How to improve your company’s podcast after each episode

After a company records its first podcast episode, I often get asked, “What did you think?”

And I used to stumble through some feedback. I picked a few things that stood out to me when listening to or watching the episode.

But after a period of time, I realized I wasn’t helping customers that much. It’s not that the points I identified weren’t helpful. It’s that the entire feedback loop wasn’t constructive.

I realized the feedback process had to be more actionable. And I realized there had to be a way to incorporate feedback so your company’s podcast improves.

And so, I started to use a simple, five-part framework enabling teams to get better feedback and incorporate adjustments after each podcast episode. This feedback loop has helped me — and the companies I work with — make much-needed improvements to our podcasts.

Here’s a breakdown of the key steps to improve your company’s podcast after each episode:

  1. Analyze the content of a previous episode
  2. Assess the performance of the host and guest in a past episode
  3. Analyze the quality of the audio and video files
  4. Review the distribution of a previous podcast episode
  5. Prioritize adjustments to make with your next podcast episode
A podcast host is one of the most important roles in your company’s podcast. The host is responsible for building rapport with guests, guiding conversations, and ultimately ensuring each episode helps your audience. But what if you’ve never hosted a podcast before? Is there a path to becoming a great podcast host? What should you focus on as a new podcast host?

Analyze the content of a previous episode

The first step to improving your company’s podcast starts with an analysis of the content within a past episode. And I don’t just mean the topics that were discussed. I also mean the structure of the episode, the transitions, interview questions, and the overall flow.

You can assess the content of a podcast episode by doing a quick gut check yourself. But I also recommend going a step further with some specific questions in mind.

Analyze the objective of your episodes

I strongly believe every podcast episode your company produces should have a clear objective.

And this objective should be something more than just “deliver value to the listener.” That’s a great goal. But it’s too vague.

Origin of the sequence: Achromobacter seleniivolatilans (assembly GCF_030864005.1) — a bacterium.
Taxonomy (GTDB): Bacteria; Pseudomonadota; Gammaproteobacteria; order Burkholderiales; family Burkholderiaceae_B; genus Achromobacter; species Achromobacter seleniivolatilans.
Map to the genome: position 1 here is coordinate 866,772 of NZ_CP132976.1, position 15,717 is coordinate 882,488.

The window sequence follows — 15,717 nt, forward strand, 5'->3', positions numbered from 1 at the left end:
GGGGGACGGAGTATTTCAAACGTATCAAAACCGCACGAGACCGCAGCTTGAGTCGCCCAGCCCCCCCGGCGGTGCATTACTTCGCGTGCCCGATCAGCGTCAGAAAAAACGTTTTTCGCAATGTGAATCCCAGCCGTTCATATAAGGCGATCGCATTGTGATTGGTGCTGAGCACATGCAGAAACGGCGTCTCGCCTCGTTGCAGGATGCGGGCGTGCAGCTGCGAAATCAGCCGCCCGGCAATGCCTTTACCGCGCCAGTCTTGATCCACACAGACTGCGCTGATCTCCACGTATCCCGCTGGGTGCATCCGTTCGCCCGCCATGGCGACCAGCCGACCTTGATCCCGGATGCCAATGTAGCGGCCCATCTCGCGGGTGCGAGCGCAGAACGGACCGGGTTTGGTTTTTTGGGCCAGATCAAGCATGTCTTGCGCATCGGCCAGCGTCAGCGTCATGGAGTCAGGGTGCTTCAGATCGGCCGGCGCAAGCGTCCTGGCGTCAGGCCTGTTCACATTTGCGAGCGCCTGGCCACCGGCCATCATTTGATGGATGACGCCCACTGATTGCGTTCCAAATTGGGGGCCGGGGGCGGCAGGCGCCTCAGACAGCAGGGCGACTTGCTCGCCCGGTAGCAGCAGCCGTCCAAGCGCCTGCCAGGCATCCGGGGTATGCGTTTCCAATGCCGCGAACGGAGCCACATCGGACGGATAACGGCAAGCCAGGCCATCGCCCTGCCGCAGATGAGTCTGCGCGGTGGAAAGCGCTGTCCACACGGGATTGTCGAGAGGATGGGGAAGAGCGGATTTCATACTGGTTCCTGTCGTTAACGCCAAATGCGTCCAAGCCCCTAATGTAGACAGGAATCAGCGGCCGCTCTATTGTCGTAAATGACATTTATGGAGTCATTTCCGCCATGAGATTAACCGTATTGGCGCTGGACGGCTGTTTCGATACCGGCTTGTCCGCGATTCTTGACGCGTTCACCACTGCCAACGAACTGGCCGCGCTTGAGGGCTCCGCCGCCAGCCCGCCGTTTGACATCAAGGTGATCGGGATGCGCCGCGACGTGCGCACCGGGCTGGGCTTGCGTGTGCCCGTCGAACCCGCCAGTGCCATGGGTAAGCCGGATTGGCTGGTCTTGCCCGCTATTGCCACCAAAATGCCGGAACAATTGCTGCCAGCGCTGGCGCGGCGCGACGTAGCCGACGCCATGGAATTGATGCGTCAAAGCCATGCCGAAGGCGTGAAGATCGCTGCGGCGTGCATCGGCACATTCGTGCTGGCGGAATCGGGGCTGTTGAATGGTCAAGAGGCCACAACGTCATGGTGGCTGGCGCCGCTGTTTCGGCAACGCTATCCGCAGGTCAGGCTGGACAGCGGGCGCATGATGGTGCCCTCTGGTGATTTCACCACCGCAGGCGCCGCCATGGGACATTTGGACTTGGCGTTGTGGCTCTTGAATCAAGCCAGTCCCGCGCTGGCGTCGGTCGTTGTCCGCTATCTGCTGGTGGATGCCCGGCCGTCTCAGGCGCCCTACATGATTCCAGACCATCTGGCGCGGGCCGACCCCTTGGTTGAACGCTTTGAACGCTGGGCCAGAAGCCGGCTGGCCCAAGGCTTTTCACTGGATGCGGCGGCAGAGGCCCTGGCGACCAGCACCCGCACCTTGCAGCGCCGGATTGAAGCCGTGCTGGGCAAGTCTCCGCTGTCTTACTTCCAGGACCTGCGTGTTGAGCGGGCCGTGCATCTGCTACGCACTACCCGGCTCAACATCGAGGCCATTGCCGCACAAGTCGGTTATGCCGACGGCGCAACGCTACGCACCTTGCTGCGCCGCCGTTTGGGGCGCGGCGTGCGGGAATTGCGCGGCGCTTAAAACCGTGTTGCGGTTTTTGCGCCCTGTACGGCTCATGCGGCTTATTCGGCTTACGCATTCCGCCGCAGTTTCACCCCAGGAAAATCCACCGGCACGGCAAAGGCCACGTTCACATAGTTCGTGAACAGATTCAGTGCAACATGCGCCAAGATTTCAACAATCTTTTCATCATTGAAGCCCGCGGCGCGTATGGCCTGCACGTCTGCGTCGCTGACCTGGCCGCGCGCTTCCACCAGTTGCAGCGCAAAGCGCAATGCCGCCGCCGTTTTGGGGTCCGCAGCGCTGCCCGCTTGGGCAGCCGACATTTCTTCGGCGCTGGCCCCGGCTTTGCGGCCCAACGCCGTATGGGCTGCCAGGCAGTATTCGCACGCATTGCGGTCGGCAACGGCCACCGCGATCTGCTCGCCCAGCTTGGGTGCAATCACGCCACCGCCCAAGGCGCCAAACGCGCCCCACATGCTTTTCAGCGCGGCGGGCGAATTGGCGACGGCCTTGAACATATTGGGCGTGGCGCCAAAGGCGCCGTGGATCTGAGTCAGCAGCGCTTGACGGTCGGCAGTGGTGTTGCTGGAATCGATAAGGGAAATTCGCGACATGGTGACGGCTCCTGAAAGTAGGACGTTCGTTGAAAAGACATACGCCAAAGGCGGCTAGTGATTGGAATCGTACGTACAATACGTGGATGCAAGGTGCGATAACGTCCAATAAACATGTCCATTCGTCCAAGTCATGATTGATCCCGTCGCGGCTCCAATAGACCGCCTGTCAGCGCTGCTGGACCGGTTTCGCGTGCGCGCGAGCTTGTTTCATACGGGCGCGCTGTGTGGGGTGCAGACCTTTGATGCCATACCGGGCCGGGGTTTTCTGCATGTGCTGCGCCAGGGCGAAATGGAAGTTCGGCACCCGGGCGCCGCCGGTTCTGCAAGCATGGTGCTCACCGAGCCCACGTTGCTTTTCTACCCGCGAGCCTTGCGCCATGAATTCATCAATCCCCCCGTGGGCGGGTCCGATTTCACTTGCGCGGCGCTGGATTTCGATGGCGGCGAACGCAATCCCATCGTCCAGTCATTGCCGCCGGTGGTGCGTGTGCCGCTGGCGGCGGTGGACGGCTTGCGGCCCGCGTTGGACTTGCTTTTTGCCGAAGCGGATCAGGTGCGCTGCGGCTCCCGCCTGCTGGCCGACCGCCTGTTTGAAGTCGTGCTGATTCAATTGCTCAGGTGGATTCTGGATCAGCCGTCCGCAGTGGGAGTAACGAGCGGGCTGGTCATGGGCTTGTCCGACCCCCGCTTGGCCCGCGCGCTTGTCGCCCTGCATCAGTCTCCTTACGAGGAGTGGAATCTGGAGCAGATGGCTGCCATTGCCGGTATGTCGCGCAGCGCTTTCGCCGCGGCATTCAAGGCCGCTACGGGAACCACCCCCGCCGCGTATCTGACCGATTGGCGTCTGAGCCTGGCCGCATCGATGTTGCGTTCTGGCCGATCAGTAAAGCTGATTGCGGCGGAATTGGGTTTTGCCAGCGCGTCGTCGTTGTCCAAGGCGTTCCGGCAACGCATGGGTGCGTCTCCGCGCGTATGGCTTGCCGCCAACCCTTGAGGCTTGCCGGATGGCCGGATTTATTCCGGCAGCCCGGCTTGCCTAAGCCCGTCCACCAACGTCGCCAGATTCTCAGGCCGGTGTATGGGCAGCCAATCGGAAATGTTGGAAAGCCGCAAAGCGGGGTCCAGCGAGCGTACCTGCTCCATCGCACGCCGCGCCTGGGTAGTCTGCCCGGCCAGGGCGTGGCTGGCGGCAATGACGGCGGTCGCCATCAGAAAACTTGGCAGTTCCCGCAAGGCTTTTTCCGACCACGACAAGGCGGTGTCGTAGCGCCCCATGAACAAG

Instead, you need to get more specific. For example, if you’re interviewing a customer on your B2B podcast, your objective might be to provide listeners with actionable tips on how to use your product to solve a specific problem.

This objective should guide everything else in the episode — from the introduction to the questions you ask your guest.

So when you go and review a past episode, see if you can clearly state the objective based on what was finally released to the public.

If you can’t clearly state the objective of the episode, it’s likely your content isn’t focused enough.

Analyze the structure of recent episodes

Your podcast needs a clear episode structure to keep your audience engaged. Without structure, you lose your audience because the episode never seems to reach a conclusion.

For the most part, a podcast episode needs to have a beginning, middle, and an end. It sounds simple, but many podcast hosts just jump on the mic and chat.

If you do that, your audience can get lost.

So when you go to review recent podcast episodes, map out the flow of the conversation.

Was the conversation structured in a logical way for the viewer/listener to follow along?

Did the conversation focus on a core conflict?

Did you reach a conclusion and help your audience?

Evaluate the quality of interview questions

Asking great questions is one of the best ways to produce a high-quality podcast episode. And your goal should be to ask questions that help you fulfill the objective of the episode.

But you also want to keep things interesting for your audience.

That means you might want to avoid yes or no questions. And you want to ask specific questions to help your audience.

When reviewing the quality of your interview questions, here are some things to keep in mind:

  • Were the questions specific?
  • Did your questions tie to the objective of the episode?
  • Did you ask enough questions to provide sufficient background information for your audience?
  • Were there follow-up questions to gather more detail?

Identify the key takeaways/lessons learned and determine if they’re valuable to the audience

Your audience should be able to identify the key takeaways or lessons learned from each episode.

If they can’t, that’s a problem.

When evaluating the content of your podcast episodes, determine if the key takeaways are valuable to your audience.

You can do this by going through each key point and asking yourself, “So what?”

If the answer to “So what?” is clear, then you likely have a valuable take away for your audience.

But if the answer is unclear or nonexistent, then you likely need to adjust the content of your episodes.

Assess the performance of the host and guest in a past episode

Assess the performance of the podcast host

After each episode of your company’s podcast, take some time to evaluate your performance. What went well? What could be improved? What did you learn? An honest assessment of your strengths and weaknesses will help you grow as a podcaster and improve your show. Some things to keep in mind when assessing your performance include: